pragma Warnings (On | Off); pragma Warnings (On | Off, LOCAL_NAME); pragma Warnings (static_string_EXPRESSION); pragma Warnings (On | Off, static_string_EXPRESSION);
Normally warnings are enabled, with the output being controlled by
the command line switch. Warnings (
Off) turns off generation of
warnings until a Warnings (
On) is encountered or the end of the
current unit. If generation of warnings is turned off using this
pragma, then no warning messages are output, regardless of the
setting of the command line switches.
The form with a single argument may be used as a configuration pragma.
If the LOCAL_NAME parameter is present, warnings are suppressed for
the specified entity. This suppression is effective from the point where
it occurs till the end of the extended scope of the variable (similar to
the scope of
The form with a single static_string_EXPRESSION argument provides more precise control over which warnings are active. The string is a list of letters specifying which warnings are to be activated and which deactivated. The code for these letters is the same as the string used in the command line switch controlling warnings. For a brief summary, use the gnatmake command with no arguments, which will generate usage information containing the list of warnings switches supported. For full details see Warning Message Control.
The specified warnings will be in effect until the end of the program or another pragma Warnings is encountered. The effect of the pragma is cumulative. Initially the set of warnings is the standard default set as possibly modified by compiler switches. Then each pragma Warning modifies this set of warnings as specified. This form of the pragma may also be used as a configuration pragma.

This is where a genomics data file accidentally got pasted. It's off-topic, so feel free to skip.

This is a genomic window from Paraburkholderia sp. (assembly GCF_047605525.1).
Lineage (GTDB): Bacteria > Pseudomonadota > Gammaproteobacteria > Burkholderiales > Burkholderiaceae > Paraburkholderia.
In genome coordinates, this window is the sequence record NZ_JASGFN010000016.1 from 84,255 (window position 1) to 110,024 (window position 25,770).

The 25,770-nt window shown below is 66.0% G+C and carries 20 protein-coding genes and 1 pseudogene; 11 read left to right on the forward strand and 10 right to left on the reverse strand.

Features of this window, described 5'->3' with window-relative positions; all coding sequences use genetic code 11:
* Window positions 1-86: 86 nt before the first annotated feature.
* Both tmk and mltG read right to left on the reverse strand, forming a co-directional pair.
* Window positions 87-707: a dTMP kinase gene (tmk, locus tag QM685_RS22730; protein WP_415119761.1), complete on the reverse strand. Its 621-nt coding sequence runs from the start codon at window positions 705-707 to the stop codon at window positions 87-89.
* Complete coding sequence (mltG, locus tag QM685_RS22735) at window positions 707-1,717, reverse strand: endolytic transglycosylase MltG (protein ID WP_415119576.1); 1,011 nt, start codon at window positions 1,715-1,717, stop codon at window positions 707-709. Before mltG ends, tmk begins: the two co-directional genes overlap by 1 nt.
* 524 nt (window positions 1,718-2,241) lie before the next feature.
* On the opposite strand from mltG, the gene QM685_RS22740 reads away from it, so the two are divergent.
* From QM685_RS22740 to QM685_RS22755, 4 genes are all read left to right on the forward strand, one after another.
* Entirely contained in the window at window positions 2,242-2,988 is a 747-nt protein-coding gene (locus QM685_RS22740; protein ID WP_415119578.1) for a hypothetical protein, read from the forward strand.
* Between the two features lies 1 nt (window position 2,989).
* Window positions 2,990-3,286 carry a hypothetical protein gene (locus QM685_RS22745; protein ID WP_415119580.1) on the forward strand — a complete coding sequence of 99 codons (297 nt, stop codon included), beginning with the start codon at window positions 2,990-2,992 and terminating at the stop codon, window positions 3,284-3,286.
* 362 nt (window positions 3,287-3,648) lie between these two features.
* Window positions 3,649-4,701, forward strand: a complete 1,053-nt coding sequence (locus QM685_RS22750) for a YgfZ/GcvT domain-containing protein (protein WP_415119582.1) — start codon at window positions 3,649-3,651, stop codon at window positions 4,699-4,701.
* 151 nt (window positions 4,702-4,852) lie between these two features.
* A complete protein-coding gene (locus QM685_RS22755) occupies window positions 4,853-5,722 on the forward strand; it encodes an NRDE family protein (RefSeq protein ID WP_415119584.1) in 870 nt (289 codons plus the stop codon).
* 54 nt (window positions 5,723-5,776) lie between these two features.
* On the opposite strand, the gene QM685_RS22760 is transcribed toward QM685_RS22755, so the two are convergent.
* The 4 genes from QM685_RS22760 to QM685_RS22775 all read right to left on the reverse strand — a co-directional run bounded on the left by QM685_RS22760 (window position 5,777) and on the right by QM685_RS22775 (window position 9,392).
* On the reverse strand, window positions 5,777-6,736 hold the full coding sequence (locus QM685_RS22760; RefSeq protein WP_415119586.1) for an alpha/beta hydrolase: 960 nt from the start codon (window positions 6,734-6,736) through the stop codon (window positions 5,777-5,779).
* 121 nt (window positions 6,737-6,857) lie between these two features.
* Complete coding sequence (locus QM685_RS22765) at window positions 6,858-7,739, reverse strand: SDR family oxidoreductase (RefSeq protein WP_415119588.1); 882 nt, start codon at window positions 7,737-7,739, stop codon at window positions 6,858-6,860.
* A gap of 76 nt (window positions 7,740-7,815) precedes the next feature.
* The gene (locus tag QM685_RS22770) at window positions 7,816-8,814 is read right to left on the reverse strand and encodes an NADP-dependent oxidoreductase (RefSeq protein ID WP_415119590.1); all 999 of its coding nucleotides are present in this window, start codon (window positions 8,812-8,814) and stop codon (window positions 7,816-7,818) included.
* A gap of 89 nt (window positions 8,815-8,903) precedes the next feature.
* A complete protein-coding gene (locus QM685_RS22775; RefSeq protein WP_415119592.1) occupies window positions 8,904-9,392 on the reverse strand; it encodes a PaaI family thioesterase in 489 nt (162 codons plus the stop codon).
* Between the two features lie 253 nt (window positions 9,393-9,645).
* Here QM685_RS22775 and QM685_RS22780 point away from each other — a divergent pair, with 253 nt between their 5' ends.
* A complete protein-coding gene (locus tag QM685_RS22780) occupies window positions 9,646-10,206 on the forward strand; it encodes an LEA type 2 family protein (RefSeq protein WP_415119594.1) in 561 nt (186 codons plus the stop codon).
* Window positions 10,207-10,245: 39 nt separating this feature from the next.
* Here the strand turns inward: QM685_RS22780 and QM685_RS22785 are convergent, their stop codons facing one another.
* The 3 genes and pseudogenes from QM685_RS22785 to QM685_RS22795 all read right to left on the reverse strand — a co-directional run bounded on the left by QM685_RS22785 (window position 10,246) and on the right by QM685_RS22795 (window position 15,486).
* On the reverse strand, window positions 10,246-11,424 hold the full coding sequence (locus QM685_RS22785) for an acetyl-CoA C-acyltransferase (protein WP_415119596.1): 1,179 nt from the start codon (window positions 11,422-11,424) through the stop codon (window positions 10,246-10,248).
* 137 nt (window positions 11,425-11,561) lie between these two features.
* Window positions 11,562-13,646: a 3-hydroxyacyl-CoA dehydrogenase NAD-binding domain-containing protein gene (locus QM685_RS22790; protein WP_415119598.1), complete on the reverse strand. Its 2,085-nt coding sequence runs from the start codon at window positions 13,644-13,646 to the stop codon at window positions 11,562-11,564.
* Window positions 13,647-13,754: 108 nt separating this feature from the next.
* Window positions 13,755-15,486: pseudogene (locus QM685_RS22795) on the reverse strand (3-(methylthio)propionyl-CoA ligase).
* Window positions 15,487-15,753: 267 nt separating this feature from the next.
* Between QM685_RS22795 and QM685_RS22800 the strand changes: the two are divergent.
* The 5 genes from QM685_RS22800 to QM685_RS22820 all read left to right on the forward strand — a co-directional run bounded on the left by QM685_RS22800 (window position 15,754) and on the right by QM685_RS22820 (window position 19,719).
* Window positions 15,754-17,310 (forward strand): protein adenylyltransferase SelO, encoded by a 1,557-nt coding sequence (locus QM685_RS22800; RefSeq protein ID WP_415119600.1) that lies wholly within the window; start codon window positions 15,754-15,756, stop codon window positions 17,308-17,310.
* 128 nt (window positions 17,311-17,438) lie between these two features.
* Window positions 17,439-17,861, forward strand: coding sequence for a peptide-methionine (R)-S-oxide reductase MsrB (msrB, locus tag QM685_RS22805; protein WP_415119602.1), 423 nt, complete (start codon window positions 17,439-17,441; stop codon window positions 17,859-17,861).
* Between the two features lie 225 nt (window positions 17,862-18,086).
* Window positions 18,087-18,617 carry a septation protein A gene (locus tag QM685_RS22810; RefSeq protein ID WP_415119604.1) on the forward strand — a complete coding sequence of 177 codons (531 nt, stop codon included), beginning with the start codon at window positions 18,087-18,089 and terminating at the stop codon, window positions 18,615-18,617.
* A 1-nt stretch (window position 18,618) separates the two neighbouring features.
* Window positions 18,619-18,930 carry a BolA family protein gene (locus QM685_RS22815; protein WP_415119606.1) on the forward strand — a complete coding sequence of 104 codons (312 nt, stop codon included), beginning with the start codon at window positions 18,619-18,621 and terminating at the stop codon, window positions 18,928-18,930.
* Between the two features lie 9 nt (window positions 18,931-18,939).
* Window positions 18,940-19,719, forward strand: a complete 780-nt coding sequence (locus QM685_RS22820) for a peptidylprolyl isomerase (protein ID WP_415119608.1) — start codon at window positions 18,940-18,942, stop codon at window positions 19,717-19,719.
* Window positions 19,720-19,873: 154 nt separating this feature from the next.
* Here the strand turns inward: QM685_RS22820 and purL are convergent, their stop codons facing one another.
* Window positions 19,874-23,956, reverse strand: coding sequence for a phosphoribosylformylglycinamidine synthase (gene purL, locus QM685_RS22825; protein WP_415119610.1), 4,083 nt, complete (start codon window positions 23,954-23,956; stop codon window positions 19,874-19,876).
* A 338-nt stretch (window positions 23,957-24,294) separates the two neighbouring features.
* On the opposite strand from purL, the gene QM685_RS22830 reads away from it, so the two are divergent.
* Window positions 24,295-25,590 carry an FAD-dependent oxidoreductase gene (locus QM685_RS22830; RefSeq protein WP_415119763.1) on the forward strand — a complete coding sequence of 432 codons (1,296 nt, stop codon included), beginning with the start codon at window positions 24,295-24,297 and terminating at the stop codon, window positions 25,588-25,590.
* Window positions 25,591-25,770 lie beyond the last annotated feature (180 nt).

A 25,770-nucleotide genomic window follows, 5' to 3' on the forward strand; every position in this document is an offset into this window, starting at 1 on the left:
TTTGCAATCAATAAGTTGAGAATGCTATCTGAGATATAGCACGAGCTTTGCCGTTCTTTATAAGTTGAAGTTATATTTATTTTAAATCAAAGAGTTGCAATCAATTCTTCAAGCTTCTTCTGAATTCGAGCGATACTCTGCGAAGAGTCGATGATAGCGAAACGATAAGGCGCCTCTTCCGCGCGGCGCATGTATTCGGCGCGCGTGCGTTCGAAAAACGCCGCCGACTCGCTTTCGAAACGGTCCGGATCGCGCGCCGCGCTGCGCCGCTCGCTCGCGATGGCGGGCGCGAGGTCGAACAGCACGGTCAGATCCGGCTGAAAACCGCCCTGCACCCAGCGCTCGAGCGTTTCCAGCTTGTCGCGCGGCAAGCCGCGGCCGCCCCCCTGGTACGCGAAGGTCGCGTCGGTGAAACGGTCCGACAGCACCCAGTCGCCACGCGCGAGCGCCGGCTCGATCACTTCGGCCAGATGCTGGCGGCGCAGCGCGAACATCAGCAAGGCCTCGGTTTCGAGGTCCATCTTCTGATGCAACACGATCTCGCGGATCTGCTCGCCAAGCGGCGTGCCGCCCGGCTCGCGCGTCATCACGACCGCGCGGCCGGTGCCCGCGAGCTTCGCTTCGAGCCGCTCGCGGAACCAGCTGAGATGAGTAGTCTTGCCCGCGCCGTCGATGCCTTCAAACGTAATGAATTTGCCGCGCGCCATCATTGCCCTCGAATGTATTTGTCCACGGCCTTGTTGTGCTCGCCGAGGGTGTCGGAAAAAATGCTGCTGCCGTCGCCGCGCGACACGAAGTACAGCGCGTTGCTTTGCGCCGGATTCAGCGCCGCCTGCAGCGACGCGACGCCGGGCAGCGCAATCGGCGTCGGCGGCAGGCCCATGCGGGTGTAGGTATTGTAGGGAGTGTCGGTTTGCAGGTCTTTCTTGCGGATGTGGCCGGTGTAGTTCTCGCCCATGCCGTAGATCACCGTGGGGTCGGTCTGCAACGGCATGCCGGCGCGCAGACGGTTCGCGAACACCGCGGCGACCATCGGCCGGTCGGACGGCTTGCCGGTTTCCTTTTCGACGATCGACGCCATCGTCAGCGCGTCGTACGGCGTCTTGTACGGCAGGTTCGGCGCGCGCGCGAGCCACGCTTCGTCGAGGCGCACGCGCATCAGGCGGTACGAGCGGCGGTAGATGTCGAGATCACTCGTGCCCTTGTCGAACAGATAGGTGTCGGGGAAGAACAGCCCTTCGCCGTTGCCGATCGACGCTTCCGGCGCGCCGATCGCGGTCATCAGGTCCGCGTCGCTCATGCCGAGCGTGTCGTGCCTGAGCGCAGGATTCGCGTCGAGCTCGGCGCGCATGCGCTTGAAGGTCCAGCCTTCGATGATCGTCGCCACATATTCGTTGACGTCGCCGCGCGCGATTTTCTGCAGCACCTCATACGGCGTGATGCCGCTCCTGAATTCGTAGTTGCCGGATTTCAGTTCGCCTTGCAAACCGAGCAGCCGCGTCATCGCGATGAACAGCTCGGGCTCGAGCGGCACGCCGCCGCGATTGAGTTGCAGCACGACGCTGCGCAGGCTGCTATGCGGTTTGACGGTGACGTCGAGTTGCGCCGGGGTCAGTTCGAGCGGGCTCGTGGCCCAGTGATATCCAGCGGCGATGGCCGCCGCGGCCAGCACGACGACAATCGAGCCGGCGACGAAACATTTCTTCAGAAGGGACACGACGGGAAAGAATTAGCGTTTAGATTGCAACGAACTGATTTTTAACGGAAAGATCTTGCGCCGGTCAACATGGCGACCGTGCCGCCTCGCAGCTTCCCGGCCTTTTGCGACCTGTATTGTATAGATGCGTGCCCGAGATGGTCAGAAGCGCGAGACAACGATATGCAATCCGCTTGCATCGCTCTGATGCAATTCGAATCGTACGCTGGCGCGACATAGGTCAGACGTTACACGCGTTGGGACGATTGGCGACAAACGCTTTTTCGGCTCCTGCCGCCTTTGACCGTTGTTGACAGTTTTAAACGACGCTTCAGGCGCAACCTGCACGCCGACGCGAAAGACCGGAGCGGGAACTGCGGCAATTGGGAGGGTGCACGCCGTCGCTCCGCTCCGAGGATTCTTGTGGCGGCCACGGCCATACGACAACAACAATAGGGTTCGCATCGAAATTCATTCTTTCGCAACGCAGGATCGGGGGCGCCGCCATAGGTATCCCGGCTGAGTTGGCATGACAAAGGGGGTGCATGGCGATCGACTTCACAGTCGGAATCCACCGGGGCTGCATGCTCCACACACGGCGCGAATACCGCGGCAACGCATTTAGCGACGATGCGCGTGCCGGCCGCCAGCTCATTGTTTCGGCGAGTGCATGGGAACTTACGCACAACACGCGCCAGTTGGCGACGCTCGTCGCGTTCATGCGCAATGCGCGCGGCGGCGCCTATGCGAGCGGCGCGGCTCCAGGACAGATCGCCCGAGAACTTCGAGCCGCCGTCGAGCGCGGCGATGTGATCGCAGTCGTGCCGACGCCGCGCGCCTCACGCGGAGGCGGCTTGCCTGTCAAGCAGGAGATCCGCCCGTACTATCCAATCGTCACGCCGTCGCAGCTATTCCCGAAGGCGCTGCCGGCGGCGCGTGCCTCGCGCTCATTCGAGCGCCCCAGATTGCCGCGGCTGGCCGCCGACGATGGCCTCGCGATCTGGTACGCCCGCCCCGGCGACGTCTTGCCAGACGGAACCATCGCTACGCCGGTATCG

The fourth form, with an
On|Off parameter and a string, is used to
control individual messages, based on their text. The string argument
is a pattern that is used to match against the text of individual
warning messages (not including the initial "warning: " tag).
The pattern may contain asterisks, which match zero or more characters in
the message. For example, you can use
pragma Warnings (Off, "*bits of*unused") to suppress the warning
warning: 960 bits of "a" unused. No other regular
expression notations are permitted. All characters other than asterisk in
these three specific cases are treated as literal characters in the match.
There are two ways to use the pragma in this form. The OFF form can be used as a configuration pragma. The effect is to suppress all warnings (if any) that match the pattern string throughout the compilation.
The second usage is to suppress a warning locally, and in this case, two pragmas must appear in sequence:
pragma Warnings (Off, Pattern); ... code where given warning is to be suppressed pragma Warnings (On, Pattern);
In this usage, the pattern string must match in the Off and On pragmas, and at least one matching warning must be suppressed.
Note: to write a string that will match any warning, use the string
"***". It will not work to use a single asterisk or two asterisks
since this looks like an operator name. This form with three asterisks
is similar in effect to specifying
pragma Warnings (Off) except that a
pragma Warnings (On, "***") will be required. This can be
helpful in avoiding forgetting to turn warnings back on.
Note: the debug flag -gnatd.i (
/NOWARNINGS_PRAGMAS in VMS) can be
used to cause the compiler to entirely ignore all WARNINGS pragmas. This can
be useful in checking whether obsolete pragmas in existing programs are hiding
Note: pragma Warnings does not affect the processing of style messages. See separate entry for pragma Style_Checks for control of style messages.